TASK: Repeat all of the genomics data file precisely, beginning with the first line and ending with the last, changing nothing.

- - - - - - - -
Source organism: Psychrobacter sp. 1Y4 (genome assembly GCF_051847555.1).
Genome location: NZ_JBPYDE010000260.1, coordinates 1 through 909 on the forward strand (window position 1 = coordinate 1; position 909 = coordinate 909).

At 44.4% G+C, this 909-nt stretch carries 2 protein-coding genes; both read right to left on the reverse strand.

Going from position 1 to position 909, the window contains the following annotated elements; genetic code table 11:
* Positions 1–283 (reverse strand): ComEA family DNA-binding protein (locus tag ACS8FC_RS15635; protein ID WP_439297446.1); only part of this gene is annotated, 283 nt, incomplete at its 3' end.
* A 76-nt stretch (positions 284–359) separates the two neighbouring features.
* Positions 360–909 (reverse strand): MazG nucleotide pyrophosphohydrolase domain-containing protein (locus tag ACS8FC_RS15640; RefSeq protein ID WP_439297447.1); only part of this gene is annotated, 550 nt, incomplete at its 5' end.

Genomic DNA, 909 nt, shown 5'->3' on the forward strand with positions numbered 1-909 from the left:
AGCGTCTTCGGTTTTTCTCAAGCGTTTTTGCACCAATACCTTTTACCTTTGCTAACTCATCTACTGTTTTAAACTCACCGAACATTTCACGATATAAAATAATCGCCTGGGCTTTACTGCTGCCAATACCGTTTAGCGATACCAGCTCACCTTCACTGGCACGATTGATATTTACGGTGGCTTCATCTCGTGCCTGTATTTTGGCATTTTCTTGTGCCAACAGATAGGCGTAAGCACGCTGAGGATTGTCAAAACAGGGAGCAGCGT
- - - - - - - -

Source organism: Psychrobacter sp. 1Y4 (genome assembly GCF_051847555.1).
Genome location: NZ_JBPYDE010000260.1, coordinates 1 through 909 on the forward strand (window position 1 = coordinate 1; position 909 = coordinate 909).

At 44.4% G+C, this 909-nt stretch carries 2 protein-coding genes; both read right to left on the reverse strand.

Going from position 1 to position 909, the window contains the following annotated elements; genetic code table 11:
* Positions 1–283 (reverse strand): ComEA family DNA-binding protein (locus tag ACS8FC_RS15635; protein ID WP_439297446.1); only part of this gene is annotated, 283 nt, incomplete at its 3' end.
* A 76-nt stretch (positions 284–359) separates the two neighbouring features.
* Positions 360–909 (reverse strand): MazG nucleotide pyrophosphohydrolase domain-containing protein (locus tag ACS8FC_RS15640; RefSeq protein ID WP_439297447.1); only part of this gene is annotated, 550 nt, incomplete at its 5' end.

Genomic DNA, 909 nt, shown 5'->3' on the forward strand with positions numbered 1-909 from the left:
AGCGTCTTCGGTTTTTCTCAAGCGTTTTTGCACCAATACCTTTTACCTTTGCTAACTCATCTACTGTTTTAAACTCACCGAACATTTCACGATATAAAATAATCGCCTGGGCTTTACTGCTGCCAATACCGTTTAGCGATACCAGCTCACCTTCACTGGCACGATTGATATTTACGGTGGCTTCATCTCGTGCCTGTATTTTGGCATTTTCTTGTGCCAACAGATAGGCGTAAGCACGCTGAGGATTGTCAAAACAGGGAGCAGCGT